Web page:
Aug 12, 2019 04:18 PM

U.S. Soybean Farmers Look to Southeast Asia Amid Trade War Troubles

Jim Sutter, chief executive of the U.S. Soybean Export Council and Timothy Loh, regional director for Southeast Asia at the export council. Photo: The Straits Times
Jim Sutter, chief executive of the U.S. Soybean Export Council and Timothy Loh, regional director for Southeast Asia at the export council. Photo: The Straits Times

The Straits Times — The ongoing trade war has led soybean farmers in the United States to brace themselves for record-high carryout stock this year of over 1 billion bushels in leftover supply — and they are looking to new markets, as well as growth in existing ones, such as Southeast Asia, to take in the surplus.

A billion bushels translate to around 27 million tons, and this is about 10 times what a country like Indonesia would import in a year, Jim Sutter, chief executive of the U.S. Soybean Export Council (USSEC), told The Straits Times.

"It's a difficult time for U.S. soybean farmers," he added, speaking on the sidelines of the S.E. Asia U.S. Agriculture Co-operators Conference at Swissotel Merchant Court last week.

A key reason behind their troubles are a fall in exports to China, which said on Aug. 6 that its companies have stopped buying U.S. agricultural products.

This came days after U.S. President Donald Trump threatened additional 10% tariffs on $300 billion of Chinese goods. The two countries have been engaged in a tit-for-tat trade war since last year, hitting each other with tariffs covering more than $360 billion in two-way trade. This has taken its toll on U.S. soybean farmers.

Two years ago, about half of around 70 million tons a year in U.S. soy products such as beans, meal and oil, went to China, said Sutter.

But the figure is likely to drop by more than a third to about 10 million tons this year, he added.

To make up for slowing exports, the USSEC plans to grow its market share in existing markets, making sure it is supplying the most that it can to non-Chinese economies. It also wants to enter new markets.

The council represents 100 member organizations and 500,000 American soybean farmers.

For a start, Sutter said, Southeast Asia is already a growing market for U.S. soy exports. He expects that expanding its market share in such existing markets can help export 50% of the China shortfall by year-end.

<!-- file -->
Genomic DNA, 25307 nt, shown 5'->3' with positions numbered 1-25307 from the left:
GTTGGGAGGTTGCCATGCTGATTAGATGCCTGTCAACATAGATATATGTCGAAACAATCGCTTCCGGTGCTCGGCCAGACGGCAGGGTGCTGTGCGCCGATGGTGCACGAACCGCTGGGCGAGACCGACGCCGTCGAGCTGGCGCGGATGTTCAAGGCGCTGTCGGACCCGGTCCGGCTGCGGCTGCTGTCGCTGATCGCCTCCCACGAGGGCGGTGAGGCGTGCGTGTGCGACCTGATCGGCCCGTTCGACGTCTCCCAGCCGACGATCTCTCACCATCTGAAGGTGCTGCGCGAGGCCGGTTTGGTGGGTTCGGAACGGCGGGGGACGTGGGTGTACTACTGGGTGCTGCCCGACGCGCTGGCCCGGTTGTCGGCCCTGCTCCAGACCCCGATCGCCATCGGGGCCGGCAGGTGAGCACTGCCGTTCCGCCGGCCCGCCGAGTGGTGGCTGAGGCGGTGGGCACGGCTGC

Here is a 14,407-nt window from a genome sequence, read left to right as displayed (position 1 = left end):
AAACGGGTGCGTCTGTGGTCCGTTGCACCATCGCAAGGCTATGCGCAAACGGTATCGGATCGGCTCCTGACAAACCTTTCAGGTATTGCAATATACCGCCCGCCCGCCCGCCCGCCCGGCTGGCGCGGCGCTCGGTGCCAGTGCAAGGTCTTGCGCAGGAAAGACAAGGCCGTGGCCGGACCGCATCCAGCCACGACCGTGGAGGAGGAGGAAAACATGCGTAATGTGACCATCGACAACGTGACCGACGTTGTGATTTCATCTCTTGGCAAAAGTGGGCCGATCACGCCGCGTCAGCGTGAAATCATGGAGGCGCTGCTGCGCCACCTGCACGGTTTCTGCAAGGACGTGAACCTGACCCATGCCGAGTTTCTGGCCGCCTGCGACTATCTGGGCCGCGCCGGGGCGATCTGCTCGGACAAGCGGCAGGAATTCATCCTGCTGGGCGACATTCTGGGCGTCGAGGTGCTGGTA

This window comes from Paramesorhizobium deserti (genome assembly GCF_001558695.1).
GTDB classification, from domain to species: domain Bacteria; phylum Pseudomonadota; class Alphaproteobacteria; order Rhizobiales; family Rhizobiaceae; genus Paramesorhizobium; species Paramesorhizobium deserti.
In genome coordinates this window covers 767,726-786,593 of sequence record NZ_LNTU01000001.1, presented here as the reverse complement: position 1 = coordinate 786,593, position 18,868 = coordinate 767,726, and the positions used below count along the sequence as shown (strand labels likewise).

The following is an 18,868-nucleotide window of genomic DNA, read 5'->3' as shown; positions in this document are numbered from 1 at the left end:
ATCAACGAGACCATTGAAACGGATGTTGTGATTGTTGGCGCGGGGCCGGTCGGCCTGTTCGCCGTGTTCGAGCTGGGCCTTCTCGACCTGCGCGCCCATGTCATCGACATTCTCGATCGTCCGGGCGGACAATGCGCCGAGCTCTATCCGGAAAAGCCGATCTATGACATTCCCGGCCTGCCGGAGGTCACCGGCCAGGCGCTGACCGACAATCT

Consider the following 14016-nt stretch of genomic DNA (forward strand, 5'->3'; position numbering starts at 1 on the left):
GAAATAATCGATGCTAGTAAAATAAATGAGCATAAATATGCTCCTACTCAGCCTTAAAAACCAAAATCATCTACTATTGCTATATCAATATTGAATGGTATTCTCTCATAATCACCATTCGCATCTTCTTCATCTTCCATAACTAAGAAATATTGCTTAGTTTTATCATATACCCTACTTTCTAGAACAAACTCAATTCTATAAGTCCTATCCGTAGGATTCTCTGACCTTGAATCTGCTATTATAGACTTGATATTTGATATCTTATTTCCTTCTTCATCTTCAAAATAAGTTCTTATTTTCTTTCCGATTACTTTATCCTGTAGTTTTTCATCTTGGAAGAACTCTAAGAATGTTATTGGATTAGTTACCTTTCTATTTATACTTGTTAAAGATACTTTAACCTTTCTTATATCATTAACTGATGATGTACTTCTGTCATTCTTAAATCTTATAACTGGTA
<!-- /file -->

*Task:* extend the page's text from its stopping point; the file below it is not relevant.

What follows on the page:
Timothy Loh, regional director for Southeast Asia at the USSEC, said demand in this region is fuelled by its growing population and expanding middle class.

The middle class in ASEAN countries is projected to include about 350 million people by 2022, with $300 billion of disposable income to spend, according to management consulting firm Bain & Company.

"There is still so much potential because we are not even close to meeting their protein needs. The per capita consumption of meat protein is still very low across many of the countries in Southeast Asia," Loh added, noting that soybean meal is a key part of animal feed and that demand for it will rise with rising meat consumption.

In the longer term, Sutter said USSEC plans to expand in countries such as India, Pakistan and Nigeria.

It is looking into countries with large populations, low protein consumption and improving economic conditions.

Farmers are hit especially hard this year as the trade war is not the only factor weighing on exports.

Poor growing conditions in the U.S. have taken a toll on crop yield and an African swine fever outbreak in China, which is spreading to other areas, has cut overall demand, said Sutter.

But the council believes that the current difficulties are temporary.

"We're cautiously optimistic and encouraging our government ... We're optimistic that some sort of a deal will be worked out," he said of the U.S.-China conflict, although he added that it is unclear when this may happen.

"Unfortunately, we're sort of collateral damage in this overall problem. Once the trade issue is resolved to such an extent that trade in agricultural products opens up again, I think we'll see business start right away.

"Our farmers are anxious to be doing business there," he said of China.

Contact editor Yang Ge (

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